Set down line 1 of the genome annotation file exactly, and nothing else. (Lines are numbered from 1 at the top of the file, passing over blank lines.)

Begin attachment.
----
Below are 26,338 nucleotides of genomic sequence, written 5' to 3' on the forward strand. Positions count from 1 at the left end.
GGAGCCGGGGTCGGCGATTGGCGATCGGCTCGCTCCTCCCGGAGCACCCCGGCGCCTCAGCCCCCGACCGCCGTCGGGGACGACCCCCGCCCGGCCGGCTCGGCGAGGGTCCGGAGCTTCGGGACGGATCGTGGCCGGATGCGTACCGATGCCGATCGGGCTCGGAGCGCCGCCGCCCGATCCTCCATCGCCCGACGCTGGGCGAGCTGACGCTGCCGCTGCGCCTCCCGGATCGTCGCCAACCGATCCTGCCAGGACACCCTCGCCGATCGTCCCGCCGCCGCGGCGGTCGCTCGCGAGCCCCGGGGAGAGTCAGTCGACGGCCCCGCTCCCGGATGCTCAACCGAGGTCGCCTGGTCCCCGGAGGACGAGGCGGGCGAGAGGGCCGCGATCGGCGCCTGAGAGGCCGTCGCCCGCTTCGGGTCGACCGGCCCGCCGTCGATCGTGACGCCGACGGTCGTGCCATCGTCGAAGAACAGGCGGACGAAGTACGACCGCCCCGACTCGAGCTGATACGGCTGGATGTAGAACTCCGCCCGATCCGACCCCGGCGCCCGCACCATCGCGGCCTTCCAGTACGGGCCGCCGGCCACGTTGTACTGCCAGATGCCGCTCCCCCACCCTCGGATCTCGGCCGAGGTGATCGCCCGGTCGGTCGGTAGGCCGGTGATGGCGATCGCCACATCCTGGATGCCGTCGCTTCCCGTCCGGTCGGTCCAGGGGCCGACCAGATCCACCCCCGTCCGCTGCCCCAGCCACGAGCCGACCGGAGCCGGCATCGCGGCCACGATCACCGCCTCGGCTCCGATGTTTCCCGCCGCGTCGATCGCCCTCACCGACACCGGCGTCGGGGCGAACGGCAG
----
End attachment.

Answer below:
Below are 26,338 nucleotides of genomic sequence, written 5' to 3' on the forward strand. Positions count from 1 at the left end.